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After a few days in Taichung, my Taiwanese friend Olivia and I traveled to Hualien, a naturally-preserved, remote beach town on Taiwan’s east coast. The sun was shining, the air was crisp, and we spent a few days biking, walking along the beach and drinking beers on the rocks, while listening to the waves crashing meters from our feet.

We were also intrigued by Taroko National Park, where we could hike through a gorge, visit some hidden hot springs and photograph the gorgeous views. Olivia and I are both notoriously terrible with directions (we once got lost for hours in lower Manhattan when we first moved to NY–where the streets are mainly structured in a grid) so we hopped on the shuttle bus, sans scooter. (Olivia also has never driven a car, so I, with no experience driving a scooter, would have had to cart her ass around the park.) After 45 minutes on the shuttle, we stepped out of the bus and were taken aback by the luscious greenery, low-hanging clouds, and peaceful ambiance of the park.

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Near the Shakadang trail.

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Taroko Gorge.

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The lines on the rock prove that the water level was much higher in the past. I almost dropped my phone here. Had it happened, I would have been very sad.

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Striking colors on the rock.

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By lunchtime, we had hiked around the gorge for a couple hours. Olivia had seen hot springs listed online, but it wasn’t printed on the tourist brochure that we were given at the beginning of the day. We set out on a mission to find these semi-secretive springs anyway. After eating lunch at Tianxing, the last station where Olivia offered to correct the “Engrish” translations on the menu in exchange for free bamboo rice, we embarked on our journey by foot.

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“Numbness Old Woman Ban Curd” is perhaps the best direct translation that I’ve ever come across.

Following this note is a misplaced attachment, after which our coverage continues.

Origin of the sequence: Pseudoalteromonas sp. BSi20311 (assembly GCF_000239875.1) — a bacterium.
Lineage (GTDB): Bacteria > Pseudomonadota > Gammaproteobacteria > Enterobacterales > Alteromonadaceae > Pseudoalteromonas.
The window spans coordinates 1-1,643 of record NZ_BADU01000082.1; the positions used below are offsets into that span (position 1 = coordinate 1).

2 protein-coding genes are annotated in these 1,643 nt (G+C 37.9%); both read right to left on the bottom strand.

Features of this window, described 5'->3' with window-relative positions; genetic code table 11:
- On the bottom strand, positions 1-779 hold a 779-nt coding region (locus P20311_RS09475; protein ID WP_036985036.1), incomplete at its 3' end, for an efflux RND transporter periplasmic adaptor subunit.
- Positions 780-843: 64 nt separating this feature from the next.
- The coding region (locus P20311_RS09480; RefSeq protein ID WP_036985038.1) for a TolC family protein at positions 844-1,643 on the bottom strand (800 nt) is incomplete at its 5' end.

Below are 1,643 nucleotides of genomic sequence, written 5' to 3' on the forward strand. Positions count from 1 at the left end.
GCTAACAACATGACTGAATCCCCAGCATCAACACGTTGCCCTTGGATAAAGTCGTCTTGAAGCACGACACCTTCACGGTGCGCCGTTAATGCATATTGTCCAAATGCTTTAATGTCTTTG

One of the ladies from the restaurant pointed us in the right direction, after telling us that it would be a really long walk. “Taiwanese people always say that,” we agreed, continuing along the road with the light breeze on our backs. After prodding along for a good fifteen minutes, we approached a taxi driver, chatting with his friend in a parking lot below the road, and Olivia asked him if we were still moving in the right direction.

“You’re walking there?” he asked us incredulously. After giving us some directions, he applauded.

“Hmmm, maybe it is really far away,” we wondered.

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Finally, after asking a couple more people along the way, we saw the house, then the trail, then the stairs leading to bathrooms. We excitedly climbed the moss-covered steps to a hanging bridge and gasped.

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Upon sight of these natural hot springs, smack in the midst of a river, Olivia and I stared incredulously for a few minutes, feeling like we’d won the jackpot. Apparently, the hot springs were discovered by the Japanese (I’m sure Taiwanese people had found them earlier) during the time of occupation, and due to their love of hot springs and bath culture, they built a path leading up to them. But on this day, only a few people appeared to be indulging, so after somewhat hiding myself behind a thin tree to change into my bikini, we rushed down the steps to join them.

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I noticed a pair of gray Converse sneakers, similar to mine, resting next to the guard rail, and I swore that I’d seen them in out hostel in Hualien. Come to find out, two people from our hostel were there, along with a few middle-aged Taiwanese folk, who probably relax in the bubbling water on a regular basis.

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Photo courtesy of Olivia Chen 

My skin appears to be quite translucent in this photo (and in real life.) Some, as in Asians, may call it “beautiful,” while others, like my sister on Facebook, will ask, “Who is that ghostly white girl in the bikini?” Well, it doesn’t matter how white my skin is, because lying in the hot water on a bed of black sand mixed with bits of gold felt better than soaking in every public bathhouse in Korea. Combined. (And you know how much I love the mokyoktang.)

We lazed around in the teal water for two hours, chatted, dipped in the cold, stagnant water from the river, and gazed at the mountains in the distance. Olivia and I really wished we had brought some beer and snacks.

Around four PM, we forced ourselves to dry off and pack up to avoid missing the last bus back to Hualien city.

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As a traveler, I am constantly looking for “authentic” experiences, but I’ve learned that it’s best to travel with no expectations at all, so when I encounter a place like these “hidden” hot springs, I can remind yourself why I travel in the first place. And Olivia’s native Mandarin skills may have also had something to do with it…

 

Have you encountered unexpected surprises on your travels? What’s a place that exceeded your expectations?  

 

-Text and photography by Sarah Shaw @ www.mappingwords.com. All rights reserved.

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